When the season began, top pitching prospects like A.J. Cole, Ian Krol and Blake Hassebrock were expected to make the Class-A Stockton Ports’ starting staff the real highlight of the team. But Hassebrock ended up spending much of the first half on the disabled list, Krol has struggled for most of the season, and Cole got off to such a rough start that he was eventually sent down to Burlington.
The focal point of the team turned out to be young third baseman Miles Head who quickly proved himself to be the best hitting prospect in the organization, but almost as quickly found himself promoted to Midland. With Head now gone, the Ports’ offensive load has been turned over to young hitters like catcher Max Stassi, third baseman B.A. Vollmuth, first baseman A.J. Kirby-Jones, shortstop Yorda Cabrera, and outfielders Dusty Robinson and Josh Whitaker. And when we visited Stockton about a week before the All-Star break, we took the opportunity to talk with manager Webster Garrison about some of his hitting prospects.
We also had the chance to talk to the player who now appears to be the Ports’ top pitching prospect, right-hander Sean Murphy. The 23-year-old got off to a red-hot start at Burlington, posting a 1.97 ERA in 8 starts, and he’s continued to look impressive at Stockton. Murphy has the third most strikeouts of all starting pitchers currently in the A’s minor league system with 105 in 110 1/3 innings, and hitters are batting only .222 against him on the season. He’s had a couple of rough starts recently, but Murphy has clearly put himself on the map with his strong performance this season.
So be sure to check out our chat with Ports’ pitcher Sean Murphy followed by our conversation with Stockton manager Webster Garrison and get the inside scoop on the 2012 Stockton Ports…
AF: You’ve been having a great year at Burlington and here at Stockton. Last season, guys were hitting over .300 against you, and most of this year, guys have been hitting around .200 against you. So what’s changed?
SM: I would say just actually getting ahead of batters, and just staying consistent and trusting my off-speed stuff – throwing it for strikes when I need to throw it for strikes, and then going out of the zone when I need to go out of the zone. That’s the biggest key from last year to this year – just throwing every pitch with a purpose.
AF: What made that change happen? Did somebody tell you something, did a light suddenly go off, or did it just creep up on you?
SM: I would say (Burlington pitching coach) John Wasdin helped me out a lot with the mental side of the game – really just focusing in on throwing every pitch with a purpose, not just throwing pitches to throw them – having a your mind set on what you’re going to do with this pitch and what you want the hitter to do with it, rather than just go out there and see the sign for the curveball and just throw it – he wants it away and you throw it away, rather than splitting the plate. So I think that’s the biggest difference – just being committed and having a purpose.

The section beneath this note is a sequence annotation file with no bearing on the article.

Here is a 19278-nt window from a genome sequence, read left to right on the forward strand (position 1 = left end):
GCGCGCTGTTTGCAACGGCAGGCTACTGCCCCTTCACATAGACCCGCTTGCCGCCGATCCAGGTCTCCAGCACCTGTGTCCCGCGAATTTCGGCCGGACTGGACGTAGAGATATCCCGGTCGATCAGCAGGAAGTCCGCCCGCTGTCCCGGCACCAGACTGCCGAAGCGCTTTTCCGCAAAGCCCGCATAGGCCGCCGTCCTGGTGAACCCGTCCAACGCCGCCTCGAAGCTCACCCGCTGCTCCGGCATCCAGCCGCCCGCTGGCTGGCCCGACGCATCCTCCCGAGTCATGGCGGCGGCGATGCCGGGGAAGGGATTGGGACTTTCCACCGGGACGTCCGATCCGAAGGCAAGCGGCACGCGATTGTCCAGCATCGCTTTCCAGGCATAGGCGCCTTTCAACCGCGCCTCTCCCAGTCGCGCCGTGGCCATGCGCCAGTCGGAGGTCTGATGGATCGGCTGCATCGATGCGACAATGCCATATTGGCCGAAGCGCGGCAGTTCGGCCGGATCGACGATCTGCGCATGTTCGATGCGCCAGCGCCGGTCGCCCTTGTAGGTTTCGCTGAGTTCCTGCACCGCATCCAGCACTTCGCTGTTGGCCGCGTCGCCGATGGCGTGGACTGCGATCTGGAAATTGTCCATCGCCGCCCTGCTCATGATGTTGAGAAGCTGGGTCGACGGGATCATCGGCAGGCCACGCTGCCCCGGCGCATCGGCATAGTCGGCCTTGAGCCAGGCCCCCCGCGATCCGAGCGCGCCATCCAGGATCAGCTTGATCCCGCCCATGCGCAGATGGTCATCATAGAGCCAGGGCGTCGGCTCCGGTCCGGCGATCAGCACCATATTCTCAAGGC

AF: You got off to a great start this year at Burlington, and then you came up here to the California League, which is considered much more of a hitters’ league. So have you had to do anything different here or had to make any adjustments?
SM: Because the wind blows out in most places here, the biggest key is keeping the ball down in the zone. If you keep the ball down and really get ahead of batters, you can start playing with them and get them out.
AF: You’ve been second or third behind Dan Straily in the entire A’s system in strikeouts for most of the year. So what’s been your big out pitch?
SM: Against lefties, I’d have to say the changeup – just the deception of the changeup. Really getting ahead with the fastball, locating it, which sets up the changeup, and working the changeup off the same plane against lefties. Against righties, everything – it’s all come together for me – but I’d have to say my slider late in the count. Just going off the plate and staying down with it gets a lot of swings and misses. And then freezing people going in with the curveball – that’s a big key.
AF: Tell me a little more about your repertoire.
SM: My fastball – I like to get ahead with my fastball. I could get ahead with off-speed too – its just throwing it for strikes is what’s key. My #2 would be my changeup – that’s my go-to pitch. If I’m facing the cleanup hitter with runners in scoring position and a 3-2 count, I’m going to go with my changeup most of the time. And then my curveball has been a big key for me this year – actually throwing it in the zone. Then my slider late in the count. I would have to rank my pitches fastball, changeup, slider, then curve.
AF: Well congratulations – whatever, you’re doing, it all seems to be coming together for you this year!
SM: Yes, sir!
AF: I know you played in the A’s minor league system back in the ‘90s. I remember you playing in Double-A, but they weren’t in Midland at that point, they were somewhere else, right?
WG: When I was playing, they were in Huntsville.
AF: Right, in the Southern League. And then you were at Tacoma in the PCL too, right?
WG: Yep, Tacoma.
AF: I guess you’ve seen all the stops.
WG: A lot of them!
AF: Well, I wanted to get your impressions of some guys on the team here in Stockton. Let’s start off with outfielder Dusty Robinson, who came up here from Burlington about a month and a half into the season. He’s obviously a big power hitter, and he’s from right here in the Central Valley. So what’s your impression been of him so far?
WG: He works hard. Like you said, he’s got the big swing. He’s definitely a home run hitter. We’re just working on him staying on the ball, trying to use the whole field. He’s a good defensive player. He’s got a good arm and he runs well. He’s a good-looking young prospect coming up. He just has to work on that pitch away. Coming inside, he’s ready for that all the time. And he’s definitely a power hitter.
AF: So the main thing he’s got to work on at this point is that away pitch?
WG: Yeah, and he’s working on it. He’s not the only one – there’s a lot of guys in the minor leagues who have to work on that pitch. But that’s definitely one of the pitches he’s got to work on staying on, because he’s a big power guy. He likes to get it going, and once he gets it going, that bat’s coming through the zone and he’s looking to go to left field. And so he’s working on staying to right-center in batting practice.
AF: You said he’s looking good in the outfield. So does he have skills in the outfield? He’s not just a power-hitting DH type?
WG: Oh, he’s definitely not just a DH type. He can definitely play the outfield. He runs balls down. He throws well. He’s diving and hustling, and he runs well. So he’s not just a DH by a long shot. He can play the outfield.